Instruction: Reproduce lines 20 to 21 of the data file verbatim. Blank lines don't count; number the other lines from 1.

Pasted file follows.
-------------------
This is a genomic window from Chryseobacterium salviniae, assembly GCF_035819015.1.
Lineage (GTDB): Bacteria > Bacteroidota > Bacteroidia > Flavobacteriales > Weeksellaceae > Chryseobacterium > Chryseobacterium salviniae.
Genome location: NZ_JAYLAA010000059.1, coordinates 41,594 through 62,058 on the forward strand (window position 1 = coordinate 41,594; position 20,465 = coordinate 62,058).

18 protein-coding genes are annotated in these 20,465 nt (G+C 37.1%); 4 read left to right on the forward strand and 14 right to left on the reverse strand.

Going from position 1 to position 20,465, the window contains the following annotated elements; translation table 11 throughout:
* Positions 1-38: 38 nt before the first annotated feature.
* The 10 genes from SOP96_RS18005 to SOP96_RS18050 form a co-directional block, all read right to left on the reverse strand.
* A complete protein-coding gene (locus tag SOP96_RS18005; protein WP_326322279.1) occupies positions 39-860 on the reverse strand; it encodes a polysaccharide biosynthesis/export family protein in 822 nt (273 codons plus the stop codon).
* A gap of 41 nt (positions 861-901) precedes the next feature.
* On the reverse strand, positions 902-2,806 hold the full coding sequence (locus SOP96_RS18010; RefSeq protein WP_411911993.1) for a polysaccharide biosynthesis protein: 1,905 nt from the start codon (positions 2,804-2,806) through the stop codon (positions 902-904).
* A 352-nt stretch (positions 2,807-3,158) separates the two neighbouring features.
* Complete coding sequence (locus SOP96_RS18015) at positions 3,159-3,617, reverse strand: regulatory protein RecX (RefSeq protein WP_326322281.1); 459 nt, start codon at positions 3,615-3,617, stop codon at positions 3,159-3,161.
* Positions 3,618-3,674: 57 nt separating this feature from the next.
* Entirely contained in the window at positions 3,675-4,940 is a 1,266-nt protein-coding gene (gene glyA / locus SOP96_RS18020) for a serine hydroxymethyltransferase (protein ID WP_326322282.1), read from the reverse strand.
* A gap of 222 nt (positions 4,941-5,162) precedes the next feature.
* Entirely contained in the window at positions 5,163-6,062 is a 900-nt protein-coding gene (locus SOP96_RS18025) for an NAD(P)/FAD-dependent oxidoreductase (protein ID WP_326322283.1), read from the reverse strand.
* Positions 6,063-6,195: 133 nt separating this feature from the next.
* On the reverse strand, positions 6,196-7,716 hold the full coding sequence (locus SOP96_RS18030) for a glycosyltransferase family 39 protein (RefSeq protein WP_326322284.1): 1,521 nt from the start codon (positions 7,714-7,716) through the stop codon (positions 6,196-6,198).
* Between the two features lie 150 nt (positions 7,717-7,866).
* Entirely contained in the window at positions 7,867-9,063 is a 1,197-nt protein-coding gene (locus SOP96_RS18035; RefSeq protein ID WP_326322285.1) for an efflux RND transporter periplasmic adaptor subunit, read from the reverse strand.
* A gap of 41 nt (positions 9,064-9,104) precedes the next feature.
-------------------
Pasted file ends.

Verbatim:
* Entirely contained in the window at positions 7,867-9,063 is a 1,197-nt protein-coding gene (locus SOP96_RS18035; RefSeq protein ID WP_326322285.1) for an efflux RND transporter periplasmic adaptor subunit, read from the reverse strand.
* A gap of 41 nt (positions 9,064-9,104) precedes the next feature.